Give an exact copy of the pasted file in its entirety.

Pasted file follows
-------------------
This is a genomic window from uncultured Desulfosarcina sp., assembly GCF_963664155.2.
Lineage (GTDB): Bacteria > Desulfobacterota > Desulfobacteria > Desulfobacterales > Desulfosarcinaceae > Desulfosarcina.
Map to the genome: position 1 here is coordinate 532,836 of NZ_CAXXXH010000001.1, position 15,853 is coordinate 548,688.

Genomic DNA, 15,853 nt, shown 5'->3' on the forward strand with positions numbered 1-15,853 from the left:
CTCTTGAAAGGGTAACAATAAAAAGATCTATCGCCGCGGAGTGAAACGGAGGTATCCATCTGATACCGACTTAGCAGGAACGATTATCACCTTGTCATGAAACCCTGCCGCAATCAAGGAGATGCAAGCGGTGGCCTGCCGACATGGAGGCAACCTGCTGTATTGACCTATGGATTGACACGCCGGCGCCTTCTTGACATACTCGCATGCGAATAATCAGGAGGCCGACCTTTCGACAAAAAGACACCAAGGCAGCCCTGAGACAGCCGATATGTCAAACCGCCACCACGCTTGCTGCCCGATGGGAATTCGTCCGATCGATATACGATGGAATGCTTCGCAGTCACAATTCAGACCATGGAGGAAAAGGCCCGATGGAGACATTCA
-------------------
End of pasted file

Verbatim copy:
This is a genomic window from uncultured Desulfosarcina sp., assembly GCF_963664155.2.
Lineage (GTDB): Bacteria > Desulfobacterota > Desulfobacteria > Desulfobacterales > Desulfosarcinaceae > Desulfosarcina.
Map to the genome: position 1 here is coordinate 532,836 of NZ_CAXXXH010000001.1, position 15,853 is coordinate 548,688.

Genomic DNA, 15,853 nt, shown 5'->3' on the forward strand with positions numbered 1-15,853 from the left:
CTCTTGAAAGGGTAACAATAAAAAGATCTATCGCCGCGGAGTGAAACGGAGGTATCCATCTGATACCGACTTAGCAGGAACGATTATCACCTTGTCATGAAACCCTGCCGCAATCAAGGAGATGCAAGCGGTGGCCTGCCGACATGGAGGCAACCTGCTGTATTGACCTATGGATTGACACGCCGGCGCCTTCTTGACATACTCGCATGCGAATAATCAGGAGGCCGACCTTTCGACAAAAAGACACCAAGGCAGCCCTGAGACAGCCGATATGTCAAACCGCCACCACGCTTGCTGCCCGATGGGAATTCGTCCGATCGATATACGATGGAATGCTTCGCAGTCACAATTCAGACCATGGAGGAAAAGGCCCGATGGAGACATTCA